When President Obama, a graduate of Columbia University and Harvard Law School, nominated the former Harvard Law School dean Elena Kagan to the Supreme Court in 2010, the PBS News Hour’s Jim Lehrer asked its commentator Mark Shields what he made of the fact that, with her confirmation, all nine justices would hold degrees from Ivy League universities.
Shields, a son of Weymouth whose death on June 18 has left a hole in the soul of TV punditry, gave Lehrer an unvarnished answer: “I am so tired of Ivy Leaguers, I really am. I want somebody who went to a state university . . . who worked nights, maybe, to pay for their own books, who either was in . . . the enlisted ranks of the United States military or knows somebody who was, somebody who . . . is west of the Hudson and east of Malibu. Why do we . . . restrict it to this pool . . . ? I really just think it is terribly elitist, I mean, it sounds like the British ruling class.”
The Ivied overgrowth that rankled Shields wasn’t rectified by President Trump’s appointments of justices Neil Gorsuch (Columbia University, Harvard Law School, Oxford PhD) and Brett Kavanaugh (Yale College, Yale Law School). Only Amy Coney Barrett (Rhodes College, in Memphis, Tenn., and Notre Dame Law School) has broken the pattern. Shields, himself a University of Notre Dame alumnus who respected her qualifications, nevertheless considered her rushed, partisan confirmation “a sham or just a pretense.”
His quick wisdom came from a Massachusetts Irish Catholic working-class-parish sense of right and wrong, tempered with compassion and an impish appreciation of absurdity. When he deadpanned that some hypocritically censorious public authority would “ticket you for double-parking outside the orphanage on Christmas Eve,” his point — that political hacks wouldn’t let even a good deed like giving toys to poor kids on Christmas go unpunished — reflected his sense that bureaucracy and consumerism were draining the life out of what G.K. Chesterton had called “a nation with the soul of a church.”
Since Shields’s death, I’ve been thinking a lot about my own experiences inside the elite bastions about which he was so skeptical. I was a Jewish public school kid from Western Massachusetts who’d never heard of the WASP, patrilineal private preparatory schools of the Yale classmates I’d found aristocratic and chilly when I first arrived in New Haven in 1965.
Early one morning in 1969, stumbling across a residential college courtyard after an all-night party, I came upon two groundskeepers contemplating trees festooned with streams of toilet paper hurled by my drunken classmates. I tried to commiserate, but a stolid veteran of such cleanups cut me short. “It’s OK,” he said. “You guys deserve it once in a while. You’ve got a lot on your minds. You’re up late most nights studying.” I remember thinking, If only he knew how little it’s true.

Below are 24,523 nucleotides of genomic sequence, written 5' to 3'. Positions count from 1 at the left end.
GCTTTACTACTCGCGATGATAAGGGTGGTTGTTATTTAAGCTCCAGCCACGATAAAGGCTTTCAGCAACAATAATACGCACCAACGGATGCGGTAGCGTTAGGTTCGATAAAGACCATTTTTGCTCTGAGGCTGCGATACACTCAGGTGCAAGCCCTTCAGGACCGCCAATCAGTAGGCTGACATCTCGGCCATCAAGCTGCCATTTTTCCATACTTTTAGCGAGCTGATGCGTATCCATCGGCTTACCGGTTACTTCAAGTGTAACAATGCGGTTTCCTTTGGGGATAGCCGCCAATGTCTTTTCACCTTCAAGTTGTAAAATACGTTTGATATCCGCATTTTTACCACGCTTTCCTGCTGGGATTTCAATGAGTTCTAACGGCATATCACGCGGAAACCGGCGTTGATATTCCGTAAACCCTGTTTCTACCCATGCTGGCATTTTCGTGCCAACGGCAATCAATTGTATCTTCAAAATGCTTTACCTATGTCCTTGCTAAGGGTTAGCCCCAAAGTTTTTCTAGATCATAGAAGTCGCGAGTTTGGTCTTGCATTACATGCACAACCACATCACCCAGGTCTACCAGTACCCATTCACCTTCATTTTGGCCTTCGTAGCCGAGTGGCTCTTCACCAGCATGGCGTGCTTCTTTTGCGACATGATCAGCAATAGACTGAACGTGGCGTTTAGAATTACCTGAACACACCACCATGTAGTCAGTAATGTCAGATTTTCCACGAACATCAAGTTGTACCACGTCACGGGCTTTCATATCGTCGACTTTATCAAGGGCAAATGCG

Now, that man’s successors’ trust has likely curdled into easily tapped anger. And today’s elite college graduates scramble out of their gilded incubators lacking civic compasses and commitments deeper than platitudes and shareholder values. Rare among them will be those who make the time or have the inclination to double-park outside an orphanage on Christmas Eve.
And yet, the old colleges were founded to nourish dedication to the public good. The old colleges knew that the world isn’t flat but that it has abysses that open unpredictably beneath our feet and in our hearts, and that students need coordinates to plumb those depths and to face down the demons in them and in themselves. That root has been displaced by STEM — science, technology, engineering, and math — to which faith and virtue are instrumental but not foundational.
Shields knew that a good society needs to ground meritocracy in civic trust. He knew that the best leaders might come from Little Leagues as much as from Ivy Leagues. He knew they arise from state universities, historically Black colleges, and religiously denominational colleges like his own Notre Dame. And he knew they were to be found among immigrants, union halls, and civic organizations and movements.
Many of those civic crucibles were opened and led by Ivy League alums, but I wonder how many of my former students appreciate that nation-building achievement. Shields spoke for Americans like the two groundskeepers I met that morning in 1969, before colleges like Yale and Harvard became career-networking centers and cultural gathering places for a global elite that is no longer accountable to any democratic polity or moral code.
America feels a long way from the days of civic-minded Ivy grads such as Theodore and Franklin Roosevelt, John Kennedy and his brothers Robert and Teddy, and Barack Obama. I wonder: Do the old colleges still balance students’ training for worldly success with the arts and disciplines of citizen leadership and truth seeking, whatever the political or economic risks?
Jim Sleeper, a journalist in New York, taught expository writing at Harvard in the 1970s and seminars on journalism, liberalism, and democracy at Yale from 1999 to 2021.